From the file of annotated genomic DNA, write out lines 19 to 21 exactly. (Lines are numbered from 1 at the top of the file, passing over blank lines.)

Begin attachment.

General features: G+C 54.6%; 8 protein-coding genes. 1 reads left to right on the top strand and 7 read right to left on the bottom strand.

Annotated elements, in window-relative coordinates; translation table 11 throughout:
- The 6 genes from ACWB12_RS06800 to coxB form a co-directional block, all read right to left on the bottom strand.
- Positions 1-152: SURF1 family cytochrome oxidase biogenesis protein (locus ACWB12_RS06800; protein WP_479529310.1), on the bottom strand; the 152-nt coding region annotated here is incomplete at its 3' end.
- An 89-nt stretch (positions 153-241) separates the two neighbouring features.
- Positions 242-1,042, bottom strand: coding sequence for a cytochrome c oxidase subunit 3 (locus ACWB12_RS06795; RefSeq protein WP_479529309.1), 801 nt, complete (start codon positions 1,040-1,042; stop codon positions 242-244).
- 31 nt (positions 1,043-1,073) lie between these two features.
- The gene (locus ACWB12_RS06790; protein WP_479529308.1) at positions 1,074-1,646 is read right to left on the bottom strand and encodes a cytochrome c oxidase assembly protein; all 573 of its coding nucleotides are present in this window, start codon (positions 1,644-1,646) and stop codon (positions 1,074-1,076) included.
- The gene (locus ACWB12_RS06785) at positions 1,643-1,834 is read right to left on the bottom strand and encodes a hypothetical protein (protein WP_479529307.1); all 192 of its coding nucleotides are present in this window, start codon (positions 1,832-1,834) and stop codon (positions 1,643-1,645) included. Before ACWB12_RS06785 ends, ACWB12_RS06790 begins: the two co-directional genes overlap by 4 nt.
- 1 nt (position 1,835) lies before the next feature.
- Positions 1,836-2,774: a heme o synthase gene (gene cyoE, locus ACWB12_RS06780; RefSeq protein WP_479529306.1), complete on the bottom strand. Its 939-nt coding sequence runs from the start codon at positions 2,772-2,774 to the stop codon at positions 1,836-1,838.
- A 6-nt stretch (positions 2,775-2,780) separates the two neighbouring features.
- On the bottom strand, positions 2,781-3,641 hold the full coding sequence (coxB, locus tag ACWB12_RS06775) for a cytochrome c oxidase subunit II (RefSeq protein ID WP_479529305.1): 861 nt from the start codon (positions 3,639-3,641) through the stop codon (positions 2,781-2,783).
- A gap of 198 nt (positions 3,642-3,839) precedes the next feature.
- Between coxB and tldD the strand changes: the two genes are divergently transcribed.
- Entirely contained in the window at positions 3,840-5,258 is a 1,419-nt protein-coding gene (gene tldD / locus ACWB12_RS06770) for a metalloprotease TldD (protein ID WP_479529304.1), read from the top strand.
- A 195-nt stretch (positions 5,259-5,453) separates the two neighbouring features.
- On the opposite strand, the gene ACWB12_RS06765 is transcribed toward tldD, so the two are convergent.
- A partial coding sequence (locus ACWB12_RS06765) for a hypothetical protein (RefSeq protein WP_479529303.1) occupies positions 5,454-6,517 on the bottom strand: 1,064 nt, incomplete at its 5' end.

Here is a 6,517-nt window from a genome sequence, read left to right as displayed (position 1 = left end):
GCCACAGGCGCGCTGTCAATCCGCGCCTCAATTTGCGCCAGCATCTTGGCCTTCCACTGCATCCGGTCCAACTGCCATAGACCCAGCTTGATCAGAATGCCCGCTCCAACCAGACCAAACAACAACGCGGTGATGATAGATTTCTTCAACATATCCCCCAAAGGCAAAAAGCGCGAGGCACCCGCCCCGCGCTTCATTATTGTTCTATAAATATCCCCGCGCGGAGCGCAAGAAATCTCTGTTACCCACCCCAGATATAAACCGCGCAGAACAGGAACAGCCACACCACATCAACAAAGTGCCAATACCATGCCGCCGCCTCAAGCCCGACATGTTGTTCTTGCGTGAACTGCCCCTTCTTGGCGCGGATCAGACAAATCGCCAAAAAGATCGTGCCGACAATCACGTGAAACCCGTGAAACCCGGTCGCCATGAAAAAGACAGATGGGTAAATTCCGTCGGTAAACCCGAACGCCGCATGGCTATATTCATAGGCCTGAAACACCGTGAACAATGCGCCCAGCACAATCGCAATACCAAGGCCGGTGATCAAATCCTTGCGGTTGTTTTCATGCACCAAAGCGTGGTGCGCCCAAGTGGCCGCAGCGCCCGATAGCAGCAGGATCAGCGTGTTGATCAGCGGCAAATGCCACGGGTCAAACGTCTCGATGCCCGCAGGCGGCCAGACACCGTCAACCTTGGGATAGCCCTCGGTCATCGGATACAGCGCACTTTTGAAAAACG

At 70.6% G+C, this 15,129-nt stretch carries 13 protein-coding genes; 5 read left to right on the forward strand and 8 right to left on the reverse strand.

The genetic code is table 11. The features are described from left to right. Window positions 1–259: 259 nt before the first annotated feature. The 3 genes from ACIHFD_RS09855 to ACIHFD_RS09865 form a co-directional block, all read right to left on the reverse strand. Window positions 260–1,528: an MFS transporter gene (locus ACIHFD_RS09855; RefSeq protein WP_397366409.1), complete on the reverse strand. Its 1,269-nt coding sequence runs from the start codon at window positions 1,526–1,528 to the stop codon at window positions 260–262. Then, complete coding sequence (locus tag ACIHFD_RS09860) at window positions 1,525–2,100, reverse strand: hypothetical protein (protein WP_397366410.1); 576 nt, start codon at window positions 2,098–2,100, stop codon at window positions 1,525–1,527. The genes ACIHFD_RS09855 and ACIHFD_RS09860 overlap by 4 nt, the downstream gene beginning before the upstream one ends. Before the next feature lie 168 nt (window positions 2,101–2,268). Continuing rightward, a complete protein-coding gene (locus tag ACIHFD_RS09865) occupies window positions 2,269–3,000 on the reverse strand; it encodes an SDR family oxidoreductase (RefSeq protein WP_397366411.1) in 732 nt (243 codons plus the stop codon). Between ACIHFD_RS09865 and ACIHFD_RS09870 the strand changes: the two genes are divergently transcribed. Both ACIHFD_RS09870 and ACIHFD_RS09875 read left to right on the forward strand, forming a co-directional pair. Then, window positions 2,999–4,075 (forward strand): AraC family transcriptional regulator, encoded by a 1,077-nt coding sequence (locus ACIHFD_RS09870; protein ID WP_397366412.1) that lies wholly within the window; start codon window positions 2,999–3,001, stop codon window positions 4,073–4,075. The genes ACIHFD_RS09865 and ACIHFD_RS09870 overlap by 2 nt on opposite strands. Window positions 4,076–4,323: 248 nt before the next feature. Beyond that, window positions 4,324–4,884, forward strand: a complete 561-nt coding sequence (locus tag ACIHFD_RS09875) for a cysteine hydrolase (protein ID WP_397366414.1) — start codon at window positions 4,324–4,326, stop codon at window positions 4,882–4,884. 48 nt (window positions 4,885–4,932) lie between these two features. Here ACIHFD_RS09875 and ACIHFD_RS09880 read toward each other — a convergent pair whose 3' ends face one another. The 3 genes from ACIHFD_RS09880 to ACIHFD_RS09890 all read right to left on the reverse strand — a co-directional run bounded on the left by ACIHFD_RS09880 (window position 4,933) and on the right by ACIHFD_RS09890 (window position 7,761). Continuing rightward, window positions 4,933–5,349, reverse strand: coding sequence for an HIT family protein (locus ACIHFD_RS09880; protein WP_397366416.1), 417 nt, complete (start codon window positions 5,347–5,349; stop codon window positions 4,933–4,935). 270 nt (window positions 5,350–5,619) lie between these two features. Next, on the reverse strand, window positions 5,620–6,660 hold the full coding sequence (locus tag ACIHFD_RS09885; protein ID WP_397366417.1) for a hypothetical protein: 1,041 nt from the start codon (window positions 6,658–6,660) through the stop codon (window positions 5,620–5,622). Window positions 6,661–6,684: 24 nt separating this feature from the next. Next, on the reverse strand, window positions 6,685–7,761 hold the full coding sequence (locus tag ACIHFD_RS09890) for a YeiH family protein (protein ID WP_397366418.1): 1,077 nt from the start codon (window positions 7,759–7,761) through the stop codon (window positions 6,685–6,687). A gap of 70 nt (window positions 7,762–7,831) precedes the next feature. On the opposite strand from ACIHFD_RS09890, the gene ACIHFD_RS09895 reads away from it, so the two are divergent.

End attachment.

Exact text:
- A partial coding sequence (locus ACWB12_RS06765) for a hypothetical protein (RefSeq protein WP_479529303.1) occupies positions 5,454-6,517 on the bottom strand: 1,064 nt, incomplete at its 5' end.

Here is a 6,517-nt window from a genome sequence, read left to right as displayed (position 1 = left end):
GCCACAGGCGCGCTGTCAATCCGCGCCTCAATTTGCGCCAGCATCTTGGCCTTCCACTGCATCCGGTCCAACTGCCATAGACCCAGCTTGATCAGAATGCCCGCTCCAACCAGACCAAACAACAACGCGGTGATGATAGATTTCTTCAACATATCCCCCAAAGGCAAAAAGCGCGAGGCACCCGCCCCGCGCTTCATTATTGTTCTATAAATATCCCCGCGCGGAGCGCAAGAAATCTCTGTTACCCACCCCAGATATAAACCGCGCAGAACAGGAACAGCCACACCACATCAACAAAGTGCCAATACCATGCCGCCGCCTCAAGCCCGACATGTTGTTCTTGCGTGAACTGCCCCTTCTTGGCGCGGATCAGACAAATCGCCAAAAAGATCGTGCCGACAATCACGTGAAACCCGTGAAACCCGGTCGCCATGAAAAAGACAGATGGGTAAATTCCGTCGGTAAACCCGAACGCCGCATGGCTATATTCATAGGCCTGAAACACCGTGAACAATGCGCCCAGCACAATCGCAATACCAAGGCCGGTGATCAAATCCTTGCGGTTGTTTTCATGCACCAAAGCGTGGTGCGCCCAAGTGGCCGCAGCGCCCGATAGCAGCAGGATCAGCGTGTTGATCAGCGGCAAATGCCACGGGTCAAACGTCTCGATGCCCGCAGGCGGCCAGACACCGTCAACCTTGGGATAGCCCTCGGTCATCGGATACAGCGCACTTTTGAAAAACG